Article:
A total of 389 fecal samples were collected from lambs age younger than 5 months in separate and labeled stool containers. The specimens were taken either directly from the rectum of each lamb or from the ground immediately after defecation using sterile disposable gloves. During sample collection, the identification number, age and sex of each lamb were recorded. A part of the samples was used for microscopy and the remaining were preserved in 2.5% potassium dichromate in 1:1 ratio and stored at 4 °C before Deoxyribonucleic acid (DNA) extraction.
Fresh stool sample was tested using light microscope to detect trophozoites and cysts of G. duodenalis using the Lugol’s iodine staining at 10X and 40X magnifications. Thin smears were prepared from sediments of formol-ether concentrated stool samples. The smears were stained with modified Ziehl-Neelson staining method . In brief, air-dried thin smears were fixed with absolute methanol for 5 min, air-dried and stained with carbol-fuchsin for 30 min. Smears were washed with tap water and decolorized with 1% acid-alcohol for 2 min. It was washed with tap water and counterstained with 1% methylene blue for another 2 min, rinsed again in tap water and air-dried. Finally, the stained smears were examined at 100X magnification to detect oocysts of Cryptosporidium.
After washing the preserved fecal specimens with deionized water, the genomic DNA was extracted from each fecal sample using the E.Z.N.A.® Stool DNA kit (Omega Biotek Inc., Norcross, USA). Concisely, about 50–100 mg of fecal specimen was added in a 2 ml centrifuge tube containing 200 mg of glass beads and placed on ice. Following, 300 μl buffer SP1 and proteinase K were added, and incubated at 70 °C for 10 min. Subsequently, all the procedures outlined in product manual were performed according to the manufacturer’s protocol. Finally, DNA was eluted in 200 μl elution buffer and the extract was stored at −20 °C until used in PCR.
Approximately 830 bp fragment of the small-subunit (ssu) ribosomal RNA gene of Cryptosporidium was amplified using nested PCR as described . The amplification was done in 25 μl reaction volume containing 24 μl mixes and 1 μl DNA template. The PCR was performed using Applied Biosystems Thermal Cycler version 2.09. The reaction mixture was initially incubated at 94 °C for 5 min for denaturation and then a total 35 cycles of reaction were performed for final denaturation at 94 °C for 45 s, primer annealing at 55 °C for 45 s and strand extension at 72 °C for 1 min. The final extension was done at 72 °C for 10 min and cooled at 4 °C.
The nested PCR of G. duodenalis was conducted by amplification of the ssu rRNA, triose phosphate isomerase (tpi), β-giardin (bg), and glutamate dehydrogenase (gdh) genes. Previously described mixes and PCR conditions were used to amplify fragments of the ssu rRNA gene , the bg gene , the gdh gene  and the tpi gene , with some modifications. The primers used, their amplicon size, annealing temperature, and the main uses of the targeted genes are described .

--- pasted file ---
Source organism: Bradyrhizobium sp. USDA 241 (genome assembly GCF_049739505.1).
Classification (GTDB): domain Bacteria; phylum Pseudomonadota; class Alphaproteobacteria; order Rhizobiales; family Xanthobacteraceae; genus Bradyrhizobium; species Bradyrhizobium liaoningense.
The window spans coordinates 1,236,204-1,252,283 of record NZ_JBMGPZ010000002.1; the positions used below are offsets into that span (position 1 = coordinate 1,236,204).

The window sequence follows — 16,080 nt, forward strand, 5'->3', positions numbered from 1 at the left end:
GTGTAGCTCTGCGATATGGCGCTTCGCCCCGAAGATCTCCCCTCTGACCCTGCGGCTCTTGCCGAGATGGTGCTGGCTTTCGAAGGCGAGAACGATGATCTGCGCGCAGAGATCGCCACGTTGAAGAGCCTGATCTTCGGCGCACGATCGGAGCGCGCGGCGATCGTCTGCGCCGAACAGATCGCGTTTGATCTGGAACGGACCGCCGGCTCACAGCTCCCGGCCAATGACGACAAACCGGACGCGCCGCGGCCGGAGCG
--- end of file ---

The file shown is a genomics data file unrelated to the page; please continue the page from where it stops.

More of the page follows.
The secondary PCR was run under the same reaction and cycling conditions as the primary PCR, except the amplicon of the primary PCR was used as a template. The secondary amplified products were separated by electrophoresis on 1% agarose gel and visualized under a trans-illuminator after staining with ethidium bromide.
DNA sequence analysis
The PCR products purified using Montage PCR filters (Millipore, Bedford, MA) were sequenced in both directions using forward and reverse primers with an ABI BigDye Terminator v. 3.1 cycle sequencing kit (Applied Biosystems, Foster City, CA) on an ABI 3100 automated sequencer. The sequence and chromatograms obtained from each strand were analyzed using ClustalX software. Consensus sequences were then compared with sequences in GenBank database using the Basic Local Alignment Search Tool (BLAST) (http://www.ncbi.nlm.nih.gov/blast/) to identify the species of Cryptosporidium and assemblages of G. duodenalis.
Data were entered into the compute by EpiData version 3.1 and analysed using STATA software. Chi square test was used to verify possible association between infections with the parasites and different factors. Values were considered to be statistically significant when the p value was less than 0.05.
From the total of 389 lambs, 103, 158 and 128 were sampled from Holetta, Sendafa and Chancho areas, respectively. Of these, 201 were female and 188 were male lambs with female to male ratio of 1:0.9 (Table 1). The mean age of the lambs were 2.1 (ranged: 0.1 to 5 months). The study lambs were apparently healthy and no symptom of disease was observed during sample collection.
Prevalence of Cryptosporidium and G. duodenalis infections
The overall prevalence of Cryptospodidium and G. duodenalis infection in lambs based on microscopy and nested PCR was 2.1% (8/389) and 2.6% (10/389), respectively (Fig. 1). The infection rate at the three study sites ranged from 1.3 to 3.1% for Cryptosporidium and 1.6 to 3.9% for G. duodenalis. The variation was statistically not significant (p > 0.05) between the study sites (Table 1). The finding also showed that there is no sex and age group associated difference in the occurrence of Cryptosporidium and G. duodenalis infections in lambs.